One famous result of that climactic, all-nighter European summit of last 26/27 October was that Greece’s creditors would have to accept a 50% “haircut,” i.e. resign themselves to getting back only half (approximately) of the value – principal + interest – that they thought they were going to earn when they first loaned the money. But what does that mean exactly, in terms of specifics? Well, that’s going to depend on negotiations between Greece and those creditors – and from a certain little dog we get an early tweet about how those might look:
Yes, it’s fitting that this is a little Luxembourg dog! (Actually, the piece to which it links – with the second link, not the first – itself passes on the original scoop from the Greek newspaper Kathimerini, via Reuters. But unfortunately we don’t do Greek here at €S.)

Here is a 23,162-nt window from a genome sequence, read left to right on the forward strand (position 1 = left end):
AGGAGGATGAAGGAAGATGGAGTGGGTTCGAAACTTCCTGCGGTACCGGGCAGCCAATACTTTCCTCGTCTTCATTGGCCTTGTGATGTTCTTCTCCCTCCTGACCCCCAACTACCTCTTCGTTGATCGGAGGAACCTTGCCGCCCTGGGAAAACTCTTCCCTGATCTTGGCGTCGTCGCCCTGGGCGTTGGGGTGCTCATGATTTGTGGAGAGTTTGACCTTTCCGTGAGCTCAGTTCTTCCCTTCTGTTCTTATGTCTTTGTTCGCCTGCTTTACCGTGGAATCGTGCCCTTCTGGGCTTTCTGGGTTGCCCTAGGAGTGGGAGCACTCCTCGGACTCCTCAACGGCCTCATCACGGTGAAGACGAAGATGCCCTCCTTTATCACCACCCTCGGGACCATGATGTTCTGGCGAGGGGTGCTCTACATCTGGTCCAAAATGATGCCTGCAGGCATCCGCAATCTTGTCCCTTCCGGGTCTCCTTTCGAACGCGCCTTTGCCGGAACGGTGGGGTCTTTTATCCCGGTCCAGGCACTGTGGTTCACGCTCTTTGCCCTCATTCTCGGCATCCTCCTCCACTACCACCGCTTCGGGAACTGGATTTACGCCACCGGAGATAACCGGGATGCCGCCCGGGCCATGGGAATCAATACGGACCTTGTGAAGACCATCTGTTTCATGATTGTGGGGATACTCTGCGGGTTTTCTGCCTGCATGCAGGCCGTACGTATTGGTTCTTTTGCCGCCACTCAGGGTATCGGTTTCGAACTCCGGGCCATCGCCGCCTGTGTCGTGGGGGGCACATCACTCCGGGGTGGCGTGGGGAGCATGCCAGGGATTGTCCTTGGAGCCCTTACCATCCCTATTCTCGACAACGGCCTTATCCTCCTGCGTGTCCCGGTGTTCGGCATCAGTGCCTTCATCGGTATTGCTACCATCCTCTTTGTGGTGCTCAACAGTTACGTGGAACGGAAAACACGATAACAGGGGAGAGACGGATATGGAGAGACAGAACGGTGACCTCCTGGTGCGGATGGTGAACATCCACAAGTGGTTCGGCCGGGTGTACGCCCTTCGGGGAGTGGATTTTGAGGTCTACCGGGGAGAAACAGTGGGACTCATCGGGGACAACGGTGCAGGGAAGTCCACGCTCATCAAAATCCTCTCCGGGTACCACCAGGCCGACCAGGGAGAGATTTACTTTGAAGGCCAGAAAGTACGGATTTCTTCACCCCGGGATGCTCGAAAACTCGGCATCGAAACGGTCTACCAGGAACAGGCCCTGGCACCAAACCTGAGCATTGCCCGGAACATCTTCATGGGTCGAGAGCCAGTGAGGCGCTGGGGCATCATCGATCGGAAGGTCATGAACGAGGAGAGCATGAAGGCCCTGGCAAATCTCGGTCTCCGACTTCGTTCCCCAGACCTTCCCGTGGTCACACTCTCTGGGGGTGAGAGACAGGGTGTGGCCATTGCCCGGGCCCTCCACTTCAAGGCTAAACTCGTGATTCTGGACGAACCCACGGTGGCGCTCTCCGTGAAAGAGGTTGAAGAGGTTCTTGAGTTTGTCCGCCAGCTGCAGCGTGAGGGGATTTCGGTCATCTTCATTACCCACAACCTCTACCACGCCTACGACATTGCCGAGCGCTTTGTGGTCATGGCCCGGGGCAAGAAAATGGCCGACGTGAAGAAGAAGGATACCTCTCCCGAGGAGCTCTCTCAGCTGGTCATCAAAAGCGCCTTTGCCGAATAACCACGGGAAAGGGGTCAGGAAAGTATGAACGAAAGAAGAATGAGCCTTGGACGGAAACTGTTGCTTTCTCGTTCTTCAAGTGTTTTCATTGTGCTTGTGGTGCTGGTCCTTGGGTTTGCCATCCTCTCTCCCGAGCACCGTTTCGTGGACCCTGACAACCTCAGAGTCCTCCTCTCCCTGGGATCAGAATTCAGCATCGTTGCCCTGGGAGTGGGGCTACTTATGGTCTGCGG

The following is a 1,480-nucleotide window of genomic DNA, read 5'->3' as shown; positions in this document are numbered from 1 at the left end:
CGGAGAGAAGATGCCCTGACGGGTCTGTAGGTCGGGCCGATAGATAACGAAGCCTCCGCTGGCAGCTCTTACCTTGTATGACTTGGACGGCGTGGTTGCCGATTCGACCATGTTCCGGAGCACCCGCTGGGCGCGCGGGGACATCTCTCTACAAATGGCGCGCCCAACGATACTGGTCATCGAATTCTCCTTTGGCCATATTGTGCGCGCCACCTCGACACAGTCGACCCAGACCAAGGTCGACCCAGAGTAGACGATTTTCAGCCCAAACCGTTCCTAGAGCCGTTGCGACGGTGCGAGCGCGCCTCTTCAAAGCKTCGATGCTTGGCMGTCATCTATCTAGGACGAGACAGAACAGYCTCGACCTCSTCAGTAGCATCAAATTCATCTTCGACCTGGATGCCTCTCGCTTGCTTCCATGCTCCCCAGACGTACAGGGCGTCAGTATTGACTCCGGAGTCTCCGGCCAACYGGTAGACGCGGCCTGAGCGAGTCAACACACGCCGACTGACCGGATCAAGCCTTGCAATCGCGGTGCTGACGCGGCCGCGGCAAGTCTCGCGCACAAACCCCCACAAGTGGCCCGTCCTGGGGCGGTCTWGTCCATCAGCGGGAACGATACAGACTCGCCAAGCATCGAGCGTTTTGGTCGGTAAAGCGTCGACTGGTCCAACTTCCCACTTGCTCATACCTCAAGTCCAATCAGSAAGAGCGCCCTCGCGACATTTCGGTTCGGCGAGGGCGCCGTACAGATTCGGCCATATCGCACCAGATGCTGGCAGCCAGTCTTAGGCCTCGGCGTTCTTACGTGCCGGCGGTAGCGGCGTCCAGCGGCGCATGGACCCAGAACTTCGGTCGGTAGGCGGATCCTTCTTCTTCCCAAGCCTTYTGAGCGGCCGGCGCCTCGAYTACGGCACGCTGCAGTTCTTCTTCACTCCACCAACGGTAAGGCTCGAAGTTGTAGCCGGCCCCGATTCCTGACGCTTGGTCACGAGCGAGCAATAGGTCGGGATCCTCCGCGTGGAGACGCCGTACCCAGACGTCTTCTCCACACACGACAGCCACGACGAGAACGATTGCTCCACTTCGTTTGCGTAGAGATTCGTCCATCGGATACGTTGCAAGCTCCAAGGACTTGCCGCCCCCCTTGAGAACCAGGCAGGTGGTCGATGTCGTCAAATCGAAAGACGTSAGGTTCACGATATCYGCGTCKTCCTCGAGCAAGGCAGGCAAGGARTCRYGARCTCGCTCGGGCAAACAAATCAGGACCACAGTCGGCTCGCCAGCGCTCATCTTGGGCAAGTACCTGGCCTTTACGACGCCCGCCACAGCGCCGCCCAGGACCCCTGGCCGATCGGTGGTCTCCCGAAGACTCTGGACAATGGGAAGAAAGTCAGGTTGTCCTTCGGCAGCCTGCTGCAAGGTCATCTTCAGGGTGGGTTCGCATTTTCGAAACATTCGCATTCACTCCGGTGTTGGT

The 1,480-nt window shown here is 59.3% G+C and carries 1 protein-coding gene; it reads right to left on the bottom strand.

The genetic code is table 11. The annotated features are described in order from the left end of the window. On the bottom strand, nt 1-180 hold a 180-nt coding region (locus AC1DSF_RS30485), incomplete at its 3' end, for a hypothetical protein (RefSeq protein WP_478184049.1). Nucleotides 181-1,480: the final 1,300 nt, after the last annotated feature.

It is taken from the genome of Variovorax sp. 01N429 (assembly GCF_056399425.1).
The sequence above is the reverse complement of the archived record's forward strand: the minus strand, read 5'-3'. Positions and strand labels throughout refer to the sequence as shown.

Here are the alleged options on the menu:
- Per €100 of debt, creditors will get somewhere between a €10 and €20 cash-payment; for the rest, they get between €30 and €40 (again, per €100 of debt) in a brand-new debt security with a term of between 20 and 30 years and yearly interest of about 6%.
- OR else they could have just €37 per €100 debt wiped out entirely and for the rest get a 15-year bond with interest “somewhat higher” than 6%. That sounds a bit better, yes; that’s the proposal from the Institute of International Finance (IIF) which is negotiating for the private creditors.
Anyway, for what all that is worth: the Luxembourg Tageblatt article here is careful to point out that the original Kathimerini piece was “without indication of sources.” So do you trust Greek journalists?